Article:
When I heard that Rainbow Rowell had a new book out, I added it to my Amazon cart as quickly as I add those amazing sea salt butterscotch caramels that always seem to end up in my basket at Trader Joe's. I've read three of her previous books, and both Fangirl and Eleanor and Park rank up there with some of the most enjoyable reads of the last few years. I also read Attachments, which, like Landline, is an adult contemporary novel, and it was also a really fun read.

And maybe because Rowell had knocked it out of the park with her three previous novels, I had unrealistically high expectations for Landline. I wanted the sass of Eleanor mixed with the quirkiness of Cather (from Fangirl) and the wry honesty of Beth (of Attachments). But Landline is an altogether different animal. Georgie McCool is a tv writer who learns that all of her dreams are coming true-- she and her writing partner, Seth, have the opportunity of a lifetime to write their own pilot. The only catch is that the first several episodes must be written over Christmas break, and Georgie has promised her husband, Neal, that the family will go to Omaha to see his parents for Christmas. When Neal leaves with the girl, Georgie isn't sure if he's leaving for Christmas or really leaving.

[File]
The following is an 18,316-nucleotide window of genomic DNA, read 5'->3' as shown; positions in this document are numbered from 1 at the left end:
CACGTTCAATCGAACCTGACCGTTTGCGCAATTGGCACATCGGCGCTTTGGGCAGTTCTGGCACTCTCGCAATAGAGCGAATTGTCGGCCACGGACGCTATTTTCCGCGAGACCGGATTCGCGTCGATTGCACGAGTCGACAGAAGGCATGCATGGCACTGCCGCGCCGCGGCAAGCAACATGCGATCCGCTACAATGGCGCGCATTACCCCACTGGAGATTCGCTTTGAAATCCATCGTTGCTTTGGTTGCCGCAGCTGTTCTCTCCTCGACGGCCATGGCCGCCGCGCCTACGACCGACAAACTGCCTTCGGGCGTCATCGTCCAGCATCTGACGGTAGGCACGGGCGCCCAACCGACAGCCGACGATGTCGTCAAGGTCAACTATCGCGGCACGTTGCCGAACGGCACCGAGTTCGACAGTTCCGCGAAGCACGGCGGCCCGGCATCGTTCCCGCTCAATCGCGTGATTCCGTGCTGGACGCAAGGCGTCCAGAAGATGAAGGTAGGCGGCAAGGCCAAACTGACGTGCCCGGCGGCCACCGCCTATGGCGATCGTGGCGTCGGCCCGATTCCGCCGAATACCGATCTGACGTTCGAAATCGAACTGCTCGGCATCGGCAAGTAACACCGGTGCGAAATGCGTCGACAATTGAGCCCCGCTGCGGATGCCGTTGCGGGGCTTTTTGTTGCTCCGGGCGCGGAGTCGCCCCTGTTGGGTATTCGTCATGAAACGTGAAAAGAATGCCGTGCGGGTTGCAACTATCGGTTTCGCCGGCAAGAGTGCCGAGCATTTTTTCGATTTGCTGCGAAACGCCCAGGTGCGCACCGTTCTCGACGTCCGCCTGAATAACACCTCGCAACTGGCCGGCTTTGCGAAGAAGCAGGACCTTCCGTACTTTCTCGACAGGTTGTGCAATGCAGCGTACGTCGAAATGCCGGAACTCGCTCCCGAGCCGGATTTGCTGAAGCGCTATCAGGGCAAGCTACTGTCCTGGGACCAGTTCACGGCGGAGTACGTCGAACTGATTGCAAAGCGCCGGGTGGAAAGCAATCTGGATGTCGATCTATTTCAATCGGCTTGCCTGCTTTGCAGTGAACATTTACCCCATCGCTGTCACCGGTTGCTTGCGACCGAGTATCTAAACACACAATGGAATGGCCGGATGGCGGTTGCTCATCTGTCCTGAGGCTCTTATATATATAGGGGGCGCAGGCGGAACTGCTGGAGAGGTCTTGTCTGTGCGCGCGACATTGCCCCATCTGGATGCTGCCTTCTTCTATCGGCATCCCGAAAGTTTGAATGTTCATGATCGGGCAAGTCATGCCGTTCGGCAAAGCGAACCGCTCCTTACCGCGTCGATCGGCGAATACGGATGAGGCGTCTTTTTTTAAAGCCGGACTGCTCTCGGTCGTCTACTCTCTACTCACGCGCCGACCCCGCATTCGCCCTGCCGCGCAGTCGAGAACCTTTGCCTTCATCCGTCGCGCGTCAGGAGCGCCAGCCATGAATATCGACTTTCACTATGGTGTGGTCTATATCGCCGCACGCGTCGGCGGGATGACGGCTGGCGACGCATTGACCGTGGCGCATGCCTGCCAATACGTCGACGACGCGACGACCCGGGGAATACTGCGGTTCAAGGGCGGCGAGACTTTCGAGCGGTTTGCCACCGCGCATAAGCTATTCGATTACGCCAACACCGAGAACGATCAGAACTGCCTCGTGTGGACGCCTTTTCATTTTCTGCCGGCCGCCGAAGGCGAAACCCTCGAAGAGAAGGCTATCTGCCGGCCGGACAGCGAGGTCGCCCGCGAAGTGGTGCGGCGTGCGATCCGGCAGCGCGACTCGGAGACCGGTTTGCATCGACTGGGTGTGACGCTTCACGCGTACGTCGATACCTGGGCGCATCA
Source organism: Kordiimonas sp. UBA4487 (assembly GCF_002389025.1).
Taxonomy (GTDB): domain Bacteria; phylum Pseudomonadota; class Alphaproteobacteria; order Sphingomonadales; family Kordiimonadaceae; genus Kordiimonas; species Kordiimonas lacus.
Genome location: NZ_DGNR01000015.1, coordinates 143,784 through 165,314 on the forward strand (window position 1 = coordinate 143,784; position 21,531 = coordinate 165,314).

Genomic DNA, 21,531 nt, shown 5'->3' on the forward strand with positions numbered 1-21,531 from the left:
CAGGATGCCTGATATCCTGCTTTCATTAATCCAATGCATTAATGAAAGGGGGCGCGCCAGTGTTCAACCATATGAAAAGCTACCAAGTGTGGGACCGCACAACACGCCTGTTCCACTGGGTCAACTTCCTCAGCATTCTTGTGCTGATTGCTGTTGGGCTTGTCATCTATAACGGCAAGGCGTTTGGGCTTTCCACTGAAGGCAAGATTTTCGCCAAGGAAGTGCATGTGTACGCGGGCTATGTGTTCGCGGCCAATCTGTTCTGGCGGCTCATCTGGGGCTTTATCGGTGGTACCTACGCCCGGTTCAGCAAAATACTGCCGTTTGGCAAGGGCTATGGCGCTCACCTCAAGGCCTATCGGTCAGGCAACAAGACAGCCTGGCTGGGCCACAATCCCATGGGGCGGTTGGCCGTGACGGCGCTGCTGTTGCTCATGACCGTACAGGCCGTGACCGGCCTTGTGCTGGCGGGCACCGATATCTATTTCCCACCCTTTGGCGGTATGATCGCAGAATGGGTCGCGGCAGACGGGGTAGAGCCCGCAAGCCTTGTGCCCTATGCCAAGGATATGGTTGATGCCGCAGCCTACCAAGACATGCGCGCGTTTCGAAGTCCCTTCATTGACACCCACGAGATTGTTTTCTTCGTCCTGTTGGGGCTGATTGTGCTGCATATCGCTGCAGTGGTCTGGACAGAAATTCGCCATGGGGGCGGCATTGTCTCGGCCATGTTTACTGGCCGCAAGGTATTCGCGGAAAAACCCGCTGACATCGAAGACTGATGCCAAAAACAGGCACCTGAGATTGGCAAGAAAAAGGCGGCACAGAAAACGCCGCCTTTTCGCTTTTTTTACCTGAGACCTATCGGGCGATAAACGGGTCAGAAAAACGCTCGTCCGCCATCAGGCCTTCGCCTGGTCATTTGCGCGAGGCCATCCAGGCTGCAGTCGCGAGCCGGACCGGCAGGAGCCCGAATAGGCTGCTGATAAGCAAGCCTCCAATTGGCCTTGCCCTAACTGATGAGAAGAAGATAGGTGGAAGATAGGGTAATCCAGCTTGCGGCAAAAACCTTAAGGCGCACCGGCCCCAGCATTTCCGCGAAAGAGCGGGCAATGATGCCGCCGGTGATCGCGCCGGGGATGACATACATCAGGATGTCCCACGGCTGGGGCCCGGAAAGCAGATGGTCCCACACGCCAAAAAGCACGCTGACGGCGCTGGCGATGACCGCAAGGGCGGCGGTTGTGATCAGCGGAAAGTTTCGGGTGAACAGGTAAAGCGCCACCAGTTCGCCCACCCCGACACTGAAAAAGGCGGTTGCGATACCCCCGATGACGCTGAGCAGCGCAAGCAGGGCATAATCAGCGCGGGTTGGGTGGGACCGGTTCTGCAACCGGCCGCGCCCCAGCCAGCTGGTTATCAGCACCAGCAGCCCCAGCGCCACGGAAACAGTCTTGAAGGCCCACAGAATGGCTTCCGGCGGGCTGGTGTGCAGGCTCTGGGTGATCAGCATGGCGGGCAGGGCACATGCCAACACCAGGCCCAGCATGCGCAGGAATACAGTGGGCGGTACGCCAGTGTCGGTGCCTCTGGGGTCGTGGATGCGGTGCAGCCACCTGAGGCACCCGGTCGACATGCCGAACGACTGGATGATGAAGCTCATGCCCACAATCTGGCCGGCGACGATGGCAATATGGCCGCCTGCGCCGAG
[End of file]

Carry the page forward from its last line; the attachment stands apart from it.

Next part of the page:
She tries to call him on his cell phone, with no luck. Then she tries the landline from her mom's house, where she's been hanging out to avoid her own empty home, and Neal answers. The only weird thing is that it's the Neal from back when they were dating and almost broke up more than a dozen years ago. Georgie becomes obsessed with this Neal, and decides that talking to him is both what enabled them to stay together all those years ago, and what will save their marriage now.